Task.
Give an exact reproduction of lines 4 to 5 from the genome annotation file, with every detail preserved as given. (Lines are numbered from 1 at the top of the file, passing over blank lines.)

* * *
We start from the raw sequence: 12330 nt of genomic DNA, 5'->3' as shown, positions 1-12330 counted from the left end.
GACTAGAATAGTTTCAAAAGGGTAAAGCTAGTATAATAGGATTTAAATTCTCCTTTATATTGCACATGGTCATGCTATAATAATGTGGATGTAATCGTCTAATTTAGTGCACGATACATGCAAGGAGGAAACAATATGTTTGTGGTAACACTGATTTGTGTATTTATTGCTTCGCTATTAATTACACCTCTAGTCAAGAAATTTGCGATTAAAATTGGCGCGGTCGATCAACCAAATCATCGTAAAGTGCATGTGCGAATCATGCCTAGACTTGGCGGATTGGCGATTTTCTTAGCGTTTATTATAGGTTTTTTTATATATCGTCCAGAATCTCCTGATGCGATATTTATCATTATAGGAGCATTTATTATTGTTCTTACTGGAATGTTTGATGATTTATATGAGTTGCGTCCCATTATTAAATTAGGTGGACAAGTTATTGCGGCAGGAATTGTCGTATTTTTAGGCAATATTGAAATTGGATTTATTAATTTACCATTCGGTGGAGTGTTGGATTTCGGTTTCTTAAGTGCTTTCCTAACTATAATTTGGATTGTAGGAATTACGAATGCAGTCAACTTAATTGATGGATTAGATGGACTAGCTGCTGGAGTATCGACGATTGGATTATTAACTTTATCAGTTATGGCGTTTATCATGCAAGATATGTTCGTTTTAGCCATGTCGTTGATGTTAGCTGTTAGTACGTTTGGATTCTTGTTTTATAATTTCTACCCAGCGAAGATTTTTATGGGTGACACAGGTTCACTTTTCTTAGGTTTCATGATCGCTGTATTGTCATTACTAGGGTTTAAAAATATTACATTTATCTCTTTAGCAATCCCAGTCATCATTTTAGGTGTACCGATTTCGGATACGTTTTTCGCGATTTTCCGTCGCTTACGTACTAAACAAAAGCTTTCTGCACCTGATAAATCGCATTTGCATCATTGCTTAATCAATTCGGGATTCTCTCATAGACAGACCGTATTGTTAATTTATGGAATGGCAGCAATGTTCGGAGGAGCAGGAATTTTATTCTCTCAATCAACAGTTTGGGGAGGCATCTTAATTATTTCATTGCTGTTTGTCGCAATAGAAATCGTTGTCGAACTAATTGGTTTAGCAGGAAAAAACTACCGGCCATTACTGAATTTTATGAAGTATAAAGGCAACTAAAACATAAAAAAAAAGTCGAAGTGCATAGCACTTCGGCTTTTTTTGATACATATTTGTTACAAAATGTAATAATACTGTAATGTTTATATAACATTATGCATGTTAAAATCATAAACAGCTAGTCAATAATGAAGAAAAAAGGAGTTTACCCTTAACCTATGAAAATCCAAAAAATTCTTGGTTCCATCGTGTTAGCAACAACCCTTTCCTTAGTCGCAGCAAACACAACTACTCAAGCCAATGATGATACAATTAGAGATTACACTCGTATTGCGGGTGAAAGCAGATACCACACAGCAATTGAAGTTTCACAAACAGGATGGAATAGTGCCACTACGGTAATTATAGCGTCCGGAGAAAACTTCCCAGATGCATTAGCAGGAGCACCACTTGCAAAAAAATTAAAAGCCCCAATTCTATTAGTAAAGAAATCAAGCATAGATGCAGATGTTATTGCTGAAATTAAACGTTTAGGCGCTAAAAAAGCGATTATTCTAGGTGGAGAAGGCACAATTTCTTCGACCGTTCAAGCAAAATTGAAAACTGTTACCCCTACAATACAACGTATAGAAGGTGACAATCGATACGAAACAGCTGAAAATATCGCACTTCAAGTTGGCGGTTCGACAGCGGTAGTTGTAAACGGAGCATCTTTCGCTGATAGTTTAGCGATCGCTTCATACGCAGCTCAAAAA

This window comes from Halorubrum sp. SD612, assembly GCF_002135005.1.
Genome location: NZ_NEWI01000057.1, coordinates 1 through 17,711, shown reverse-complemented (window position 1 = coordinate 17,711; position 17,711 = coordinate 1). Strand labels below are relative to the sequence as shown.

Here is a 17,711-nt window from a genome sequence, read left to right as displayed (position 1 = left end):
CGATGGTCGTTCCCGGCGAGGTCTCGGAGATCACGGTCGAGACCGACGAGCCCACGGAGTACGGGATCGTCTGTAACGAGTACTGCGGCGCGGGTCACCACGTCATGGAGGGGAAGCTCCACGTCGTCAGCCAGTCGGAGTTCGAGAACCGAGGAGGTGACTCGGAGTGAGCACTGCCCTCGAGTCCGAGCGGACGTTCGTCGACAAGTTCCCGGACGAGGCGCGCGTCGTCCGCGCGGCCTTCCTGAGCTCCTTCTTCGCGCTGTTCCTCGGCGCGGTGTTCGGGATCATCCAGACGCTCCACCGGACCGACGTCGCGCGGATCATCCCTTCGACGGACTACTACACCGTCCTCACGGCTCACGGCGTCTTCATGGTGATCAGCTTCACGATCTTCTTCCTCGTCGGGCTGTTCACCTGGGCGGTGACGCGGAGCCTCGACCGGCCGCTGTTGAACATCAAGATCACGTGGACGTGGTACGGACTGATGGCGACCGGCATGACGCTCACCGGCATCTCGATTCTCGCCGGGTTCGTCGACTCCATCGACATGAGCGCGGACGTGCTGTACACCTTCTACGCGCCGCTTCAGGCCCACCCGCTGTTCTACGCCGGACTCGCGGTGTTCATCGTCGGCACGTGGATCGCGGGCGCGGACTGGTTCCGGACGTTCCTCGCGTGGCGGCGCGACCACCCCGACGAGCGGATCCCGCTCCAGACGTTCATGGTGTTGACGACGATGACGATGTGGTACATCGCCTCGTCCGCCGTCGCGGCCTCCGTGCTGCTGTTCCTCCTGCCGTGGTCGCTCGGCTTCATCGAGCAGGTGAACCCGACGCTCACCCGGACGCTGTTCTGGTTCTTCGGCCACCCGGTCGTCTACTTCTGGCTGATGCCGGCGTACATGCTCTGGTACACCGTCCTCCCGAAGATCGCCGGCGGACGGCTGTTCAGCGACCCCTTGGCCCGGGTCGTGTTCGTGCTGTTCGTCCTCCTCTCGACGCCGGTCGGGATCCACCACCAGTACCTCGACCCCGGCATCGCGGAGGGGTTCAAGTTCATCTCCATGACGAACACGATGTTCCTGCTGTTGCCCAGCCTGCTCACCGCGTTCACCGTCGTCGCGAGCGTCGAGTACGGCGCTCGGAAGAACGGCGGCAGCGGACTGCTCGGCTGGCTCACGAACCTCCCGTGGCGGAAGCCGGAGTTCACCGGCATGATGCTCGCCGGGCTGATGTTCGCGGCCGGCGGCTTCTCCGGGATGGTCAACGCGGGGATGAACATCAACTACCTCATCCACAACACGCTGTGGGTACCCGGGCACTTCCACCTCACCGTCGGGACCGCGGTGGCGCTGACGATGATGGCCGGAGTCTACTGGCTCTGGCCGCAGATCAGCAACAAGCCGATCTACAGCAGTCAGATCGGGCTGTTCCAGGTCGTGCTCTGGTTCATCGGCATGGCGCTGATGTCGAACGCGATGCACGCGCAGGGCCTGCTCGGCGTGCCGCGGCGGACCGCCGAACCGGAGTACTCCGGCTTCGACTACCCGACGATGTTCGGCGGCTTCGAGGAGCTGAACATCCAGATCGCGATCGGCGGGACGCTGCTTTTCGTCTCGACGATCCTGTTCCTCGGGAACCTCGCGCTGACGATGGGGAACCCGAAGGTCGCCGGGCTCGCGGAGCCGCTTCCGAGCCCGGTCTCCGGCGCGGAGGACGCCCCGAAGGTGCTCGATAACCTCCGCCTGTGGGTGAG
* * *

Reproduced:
Genome location: NZ_NEWI01000057.1, coordinates 1 through 17,711, shown reverse-complemented (window position 1 = coordinate 17,711; position 17,711 = coordinate 1). Strand labels below are relative to the sequence as shown.

Here is a 17,711-nt window from a genome sequence, read left to right as displayed (position 1 = left end):